Germans have no sense of humour
I find all my German friends to be very funny, but then again, I’m easily amused. Actually, I think almost everyone is funny. Especially very serious people, because I find serious people especially funny in their need to be serious all the time. You know?
With that said, yes I do think Germans have a sense of humour. While their humour is more subtle, and not the sort of drunken debauchery (“Haha Tucker Max is the shit!”) sort of humour (even after a crazy night out!), they are definitely funny in their own way, and hearing a German joke is always a delight.
One thing I will note, is that sometimes Germans don’t always get that you’re telling a joke (until you tell them that you are) and they might interpret it very seriously. In that case, always tell them you’re telling a joke beforehand. That way, they’ll laugh if they find it funny, or just stare at you blankly if it’s not funny (because Germans won’t forcefully laugh at your jokes if they’re not funny just to be nice).
Germans are very unromantic
I know a German guy (and don’t ask how I know) who says that he’s a really nice guy because he’s always honest to every girl he meets. “I grew up with five sisters” (or something like that), he said. “And I see how some guys treat them and it’s horrible. They’re such douche bags. I never want to be like that, which is why I always want to treat girls with respect…because I’m such a nice guy. Did I mention that I’m a really nice guy?”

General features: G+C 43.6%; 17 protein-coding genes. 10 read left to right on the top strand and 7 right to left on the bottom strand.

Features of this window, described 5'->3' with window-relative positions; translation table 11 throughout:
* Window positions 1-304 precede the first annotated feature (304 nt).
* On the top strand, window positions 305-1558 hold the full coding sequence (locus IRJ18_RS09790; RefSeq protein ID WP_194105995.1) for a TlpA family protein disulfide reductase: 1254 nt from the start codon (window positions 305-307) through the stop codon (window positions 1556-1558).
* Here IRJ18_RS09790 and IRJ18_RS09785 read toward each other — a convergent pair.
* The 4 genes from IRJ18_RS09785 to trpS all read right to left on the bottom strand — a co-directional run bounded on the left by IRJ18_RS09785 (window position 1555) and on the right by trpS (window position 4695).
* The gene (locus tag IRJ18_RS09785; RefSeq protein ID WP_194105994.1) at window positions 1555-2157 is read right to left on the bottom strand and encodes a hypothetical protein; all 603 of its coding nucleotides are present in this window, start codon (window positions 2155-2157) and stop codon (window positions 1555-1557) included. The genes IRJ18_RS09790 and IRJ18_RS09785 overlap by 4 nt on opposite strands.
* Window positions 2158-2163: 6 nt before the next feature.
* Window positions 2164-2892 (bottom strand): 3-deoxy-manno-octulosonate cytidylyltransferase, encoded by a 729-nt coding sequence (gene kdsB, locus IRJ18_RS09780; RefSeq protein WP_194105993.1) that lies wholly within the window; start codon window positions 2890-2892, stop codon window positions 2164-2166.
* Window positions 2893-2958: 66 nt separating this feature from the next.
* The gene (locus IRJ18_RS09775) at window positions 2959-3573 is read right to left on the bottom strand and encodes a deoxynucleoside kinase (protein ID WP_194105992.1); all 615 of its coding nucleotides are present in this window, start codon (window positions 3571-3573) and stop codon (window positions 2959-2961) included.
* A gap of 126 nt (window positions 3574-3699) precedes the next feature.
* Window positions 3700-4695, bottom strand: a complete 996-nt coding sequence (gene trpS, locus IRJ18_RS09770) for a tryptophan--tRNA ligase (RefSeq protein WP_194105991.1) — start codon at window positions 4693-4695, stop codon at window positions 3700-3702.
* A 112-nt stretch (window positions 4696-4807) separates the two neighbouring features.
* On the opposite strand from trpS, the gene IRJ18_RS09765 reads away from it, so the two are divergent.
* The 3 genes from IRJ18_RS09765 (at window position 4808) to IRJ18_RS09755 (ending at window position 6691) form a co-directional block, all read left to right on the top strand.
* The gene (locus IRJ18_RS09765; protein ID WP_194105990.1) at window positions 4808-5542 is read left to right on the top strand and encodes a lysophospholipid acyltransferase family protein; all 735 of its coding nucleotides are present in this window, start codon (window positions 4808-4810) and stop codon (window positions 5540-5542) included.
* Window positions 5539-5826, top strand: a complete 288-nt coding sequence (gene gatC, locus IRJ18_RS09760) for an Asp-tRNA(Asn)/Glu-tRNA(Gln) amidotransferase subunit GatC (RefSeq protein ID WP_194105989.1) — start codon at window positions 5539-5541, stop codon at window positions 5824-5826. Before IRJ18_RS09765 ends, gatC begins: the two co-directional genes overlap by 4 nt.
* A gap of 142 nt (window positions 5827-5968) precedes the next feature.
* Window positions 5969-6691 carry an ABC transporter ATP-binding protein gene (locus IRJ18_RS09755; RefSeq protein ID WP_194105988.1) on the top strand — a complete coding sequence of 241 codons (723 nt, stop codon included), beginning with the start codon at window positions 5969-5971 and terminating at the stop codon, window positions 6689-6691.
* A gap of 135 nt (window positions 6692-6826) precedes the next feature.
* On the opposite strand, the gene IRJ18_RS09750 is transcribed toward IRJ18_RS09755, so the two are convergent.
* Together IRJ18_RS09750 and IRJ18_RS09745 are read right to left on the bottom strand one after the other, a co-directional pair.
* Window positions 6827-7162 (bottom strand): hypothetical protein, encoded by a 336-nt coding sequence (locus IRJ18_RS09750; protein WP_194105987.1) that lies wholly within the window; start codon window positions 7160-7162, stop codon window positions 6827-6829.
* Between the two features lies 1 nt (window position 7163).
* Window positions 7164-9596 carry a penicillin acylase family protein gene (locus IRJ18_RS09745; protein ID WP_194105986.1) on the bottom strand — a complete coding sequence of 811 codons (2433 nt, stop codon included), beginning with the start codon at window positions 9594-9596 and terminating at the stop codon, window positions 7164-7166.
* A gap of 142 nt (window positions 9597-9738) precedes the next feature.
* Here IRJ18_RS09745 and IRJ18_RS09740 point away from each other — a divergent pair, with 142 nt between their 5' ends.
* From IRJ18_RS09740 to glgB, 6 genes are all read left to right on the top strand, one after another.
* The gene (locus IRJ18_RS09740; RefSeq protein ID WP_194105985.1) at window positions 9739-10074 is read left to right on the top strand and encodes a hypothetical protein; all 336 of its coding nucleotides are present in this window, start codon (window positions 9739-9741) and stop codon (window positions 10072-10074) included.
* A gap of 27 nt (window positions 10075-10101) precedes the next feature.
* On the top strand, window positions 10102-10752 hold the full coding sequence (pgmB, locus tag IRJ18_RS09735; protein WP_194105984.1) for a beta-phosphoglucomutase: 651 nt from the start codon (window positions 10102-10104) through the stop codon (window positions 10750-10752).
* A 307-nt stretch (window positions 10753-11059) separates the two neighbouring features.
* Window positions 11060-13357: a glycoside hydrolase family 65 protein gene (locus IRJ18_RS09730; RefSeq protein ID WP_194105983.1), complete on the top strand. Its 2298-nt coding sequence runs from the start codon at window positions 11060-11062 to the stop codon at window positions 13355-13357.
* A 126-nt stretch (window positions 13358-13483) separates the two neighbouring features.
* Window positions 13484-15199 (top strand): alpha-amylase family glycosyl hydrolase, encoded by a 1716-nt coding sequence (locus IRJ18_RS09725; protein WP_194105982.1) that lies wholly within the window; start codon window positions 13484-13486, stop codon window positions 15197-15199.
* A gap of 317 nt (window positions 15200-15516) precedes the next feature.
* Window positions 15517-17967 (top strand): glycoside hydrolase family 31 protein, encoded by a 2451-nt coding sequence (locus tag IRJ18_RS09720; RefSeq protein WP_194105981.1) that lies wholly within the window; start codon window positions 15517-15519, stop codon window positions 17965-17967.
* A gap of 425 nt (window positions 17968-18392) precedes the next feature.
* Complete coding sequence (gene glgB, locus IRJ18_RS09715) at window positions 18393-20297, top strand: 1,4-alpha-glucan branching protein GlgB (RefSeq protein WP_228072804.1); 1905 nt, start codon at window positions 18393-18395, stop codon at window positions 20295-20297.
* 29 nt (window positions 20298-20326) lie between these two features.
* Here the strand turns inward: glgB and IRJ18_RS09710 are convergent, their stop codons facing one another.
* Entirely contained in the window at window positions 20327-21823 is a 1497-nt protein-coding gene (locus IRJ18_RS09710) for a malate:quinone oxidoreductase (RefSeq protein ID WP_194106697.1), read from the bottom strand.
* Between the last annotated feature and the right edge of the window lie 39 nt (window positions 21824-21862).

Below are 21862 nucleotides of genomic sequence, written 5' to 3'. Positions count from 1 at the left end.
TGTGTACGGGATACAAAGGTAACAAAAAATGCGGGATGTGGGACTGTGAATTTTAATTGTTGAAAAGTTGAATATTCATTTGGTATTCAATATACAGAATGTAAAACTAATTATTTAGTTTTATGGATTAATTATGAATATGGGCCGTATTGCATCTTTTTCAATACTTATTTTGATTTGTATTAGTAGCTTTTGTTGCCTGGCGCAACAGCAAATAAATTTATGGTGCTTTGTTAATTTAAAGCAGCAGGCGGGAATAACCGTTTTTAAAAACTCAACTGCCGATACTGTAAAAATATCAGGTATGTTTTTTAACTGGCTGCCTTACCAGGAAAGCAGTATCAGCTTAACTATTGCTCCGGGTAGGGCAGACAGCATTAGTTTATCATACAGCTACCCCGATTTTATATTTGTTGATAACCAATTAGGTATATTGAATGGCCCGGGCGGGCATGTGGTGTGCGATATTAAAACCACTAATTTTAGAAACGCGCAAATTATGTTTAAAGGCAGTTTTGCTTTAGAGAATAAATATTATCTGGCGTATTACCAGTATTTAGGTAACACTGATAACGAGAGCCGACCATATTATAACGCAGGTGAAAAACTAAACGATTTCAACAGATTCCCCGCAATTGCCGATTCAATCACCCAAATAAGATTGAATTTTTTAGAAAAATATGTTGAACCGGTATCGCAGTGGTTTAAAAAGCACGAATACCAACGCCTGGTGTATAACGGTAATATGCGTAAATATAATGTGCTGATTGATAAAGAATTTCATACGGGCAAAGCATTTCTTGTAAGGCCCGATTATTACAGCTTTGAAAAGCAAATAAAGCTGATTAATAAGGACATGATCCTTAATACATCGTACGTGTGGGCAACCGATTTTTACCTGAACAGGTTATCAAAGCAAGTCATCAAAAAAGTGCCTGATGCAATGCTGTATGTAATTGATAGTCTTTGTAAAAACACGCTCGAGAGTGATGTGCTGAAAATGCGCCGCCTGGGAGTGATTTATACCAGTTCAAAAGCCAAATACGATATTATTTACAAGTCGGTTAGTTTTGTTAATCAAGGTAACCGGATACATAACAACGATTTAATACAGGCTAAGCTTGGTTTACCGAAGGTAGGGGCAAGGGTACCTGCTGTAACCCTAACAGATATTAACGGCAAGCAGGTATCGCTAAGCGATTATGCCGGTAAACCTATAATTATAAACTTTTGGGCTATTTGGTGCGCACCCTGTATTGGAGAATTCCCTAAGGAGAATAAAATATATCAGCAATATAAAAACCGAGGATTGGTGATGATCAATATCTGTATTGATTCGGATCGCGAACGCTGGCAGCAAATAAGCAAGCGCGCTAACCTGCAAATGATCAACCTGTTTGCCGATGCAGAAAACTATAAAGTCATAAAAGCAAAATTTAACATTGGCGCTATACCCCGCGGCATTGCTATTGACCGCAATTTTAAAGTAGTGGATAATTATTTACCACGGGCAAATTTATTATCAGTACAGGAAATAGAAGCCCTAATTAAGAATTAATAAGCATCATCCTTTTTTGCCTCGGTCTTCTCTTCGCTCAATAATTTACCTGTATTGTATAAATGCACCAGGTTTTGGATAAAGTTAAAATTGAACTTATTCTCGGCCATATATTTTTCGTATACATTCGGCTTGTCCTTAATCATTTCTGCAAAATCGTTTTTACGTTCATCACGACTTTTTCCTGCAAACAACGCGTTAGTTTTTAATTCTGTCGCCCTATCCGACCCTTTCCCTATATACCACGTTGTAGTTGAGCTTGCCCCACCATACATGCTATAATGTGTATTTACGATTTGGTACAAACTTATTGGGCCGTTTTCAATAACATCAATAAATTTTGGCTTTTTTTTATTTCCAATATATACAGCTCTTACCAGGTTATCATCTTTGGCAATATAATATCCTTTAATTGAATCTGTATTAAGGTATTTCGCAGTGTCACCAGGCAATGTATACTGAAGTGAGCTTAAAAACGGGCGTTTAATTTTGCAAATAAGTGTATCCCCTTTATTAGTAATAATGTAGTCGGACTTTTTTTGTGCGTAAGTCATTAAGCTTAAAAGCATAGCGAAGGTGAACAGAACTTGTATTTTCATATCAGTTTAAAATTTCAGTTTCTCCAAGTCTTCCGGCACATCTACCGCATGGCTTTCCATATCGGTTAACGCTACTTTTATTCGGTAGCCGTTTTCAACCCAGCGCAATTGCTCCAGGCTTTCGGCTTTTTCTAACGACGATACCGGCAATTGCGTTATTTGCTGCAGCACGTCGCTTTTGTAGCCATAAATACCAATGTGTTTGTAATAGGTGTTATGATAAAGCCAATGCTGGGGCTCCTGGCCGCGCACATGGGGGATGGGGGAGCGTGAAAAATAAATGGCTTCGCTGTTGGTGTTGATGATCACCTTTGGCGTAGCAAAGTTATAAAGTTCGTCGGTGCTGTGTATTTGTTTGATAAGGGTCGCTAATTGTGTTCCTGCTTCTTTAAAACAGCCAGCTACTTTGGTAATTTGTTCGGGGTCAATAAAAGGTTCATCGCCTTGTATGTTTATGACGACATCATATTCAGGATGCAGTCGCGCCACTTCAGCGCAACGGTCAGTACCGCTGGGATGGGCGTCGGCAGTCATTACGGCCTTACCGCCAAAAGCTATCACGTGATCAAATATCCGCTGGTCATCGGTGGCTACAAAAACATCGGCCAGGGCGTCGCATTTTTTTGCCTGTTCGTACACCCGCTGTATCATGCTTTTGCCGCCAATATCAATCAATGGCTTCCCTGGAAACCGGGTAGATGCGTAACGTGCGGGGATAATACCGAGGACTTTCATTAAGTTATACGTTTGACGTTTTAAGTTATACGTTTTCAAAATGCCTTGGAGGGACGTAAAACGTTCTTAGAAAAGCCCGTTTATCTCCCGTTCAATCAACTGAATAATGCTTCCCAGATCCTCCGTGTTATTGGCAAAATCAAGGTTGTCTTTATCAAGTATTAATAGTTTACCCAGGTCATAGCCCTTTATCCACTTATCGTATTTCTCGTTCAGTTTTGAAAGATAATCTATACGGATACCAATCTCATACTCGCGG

So you must be thinking, “aww this German guy must be a total romantic!” Well, that is if you ever meet him, since he “flirts” with girls by saying, “Hi you’re very pretty. I don’t to be in a relationship with you because I have to move to (German hometown) in a few months, but do you want to have sex?” And in all seriousness, he actually finds this to be very sweet, honest and affectionate.
With that said, while German guys aren’t like French guys, who write heartfelt love poems all the time… they just show their love in different ways. And on the plus side, it’s uncommon to find couples sucking face by the lockers here, as you do in high schools back home! So yay for avoiding those awkward moments when you need to get something from your locker but can’t!
Germans all have dogs